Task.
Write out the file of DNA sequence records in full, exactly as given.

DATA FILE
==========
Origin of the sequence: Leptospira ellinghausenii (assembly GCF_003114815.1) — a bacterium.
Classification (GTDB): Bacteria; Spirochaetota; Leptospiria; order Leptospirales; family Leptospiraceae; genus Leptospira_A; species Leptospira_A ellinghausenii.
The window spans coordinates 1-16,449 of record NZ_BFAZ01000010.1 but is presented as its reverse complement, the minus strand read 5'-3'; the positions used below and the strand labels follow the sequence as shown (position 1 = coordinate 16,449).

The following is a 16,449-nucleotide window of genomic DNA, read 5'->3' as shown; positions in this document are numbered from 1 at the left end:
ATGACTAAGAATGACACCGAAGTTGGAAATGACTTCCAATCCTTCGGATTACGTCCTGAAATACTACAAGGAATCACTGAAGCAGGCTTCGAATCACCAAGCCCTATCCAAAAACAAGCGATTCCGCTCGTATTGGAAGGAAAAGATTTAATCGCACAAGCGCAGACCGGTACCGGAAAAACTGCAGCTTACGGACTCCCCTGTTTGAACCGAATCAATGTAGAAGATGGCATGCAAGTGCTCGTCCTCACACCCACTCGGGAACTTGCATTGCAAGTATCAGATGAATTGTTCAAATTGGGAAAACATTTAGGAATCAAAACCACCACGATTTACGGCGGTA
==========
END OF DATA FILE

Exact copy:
Origin of the sequence: Leptospira ellinghausenii (assembly GCF_003114815.1) — a bacterium.
Classification (GTDB): Bacteria; Spirochaetota; Leptospiria; order Leptospirales; family Leptospiraceae; genus Leptospira_A; species Leptospira_A ellinghausenii.
The window spans coordinates 1-16,449 of record NZ_BFAZ01000010.1 but is presented as its reverse complement, the minus strand read 5'-3'; the positions used below and the strand labels follow the sequence as shown (position 1 = coordinate 16,449).

The following is a 16,449-nucleotide window of genomic DNA, read 5'->3' as shown; positions in this document are numbered from 1 at the left end:
ATGACTAAGAATGACACCGAAGTTGGAAATGACTTCCAATCCTTCGGATTACGTCCTGAAATACTACAAGGAATCACTGAAGCAGGCTTCGAATCACCAAGCCCTATCCAAAAACAAGCGATTCCGCTCGTATTGGAAGGAAAAGATTTAATCGCACAAGCGCAGACCGGTACCGGAAAAACTGCAGCTTACGGACTCCCCTGTTTGAACCGAATCAATGTAGAAGATGGCATGCAAGTGCTCGTCCTCACACCCACTCGGGAACTTGCATTGCAAGTATCAGATGAATTGTTCAAATTGGGAAAACATTTAGGAATCAAAACCACCACGATTTACGGCGGTA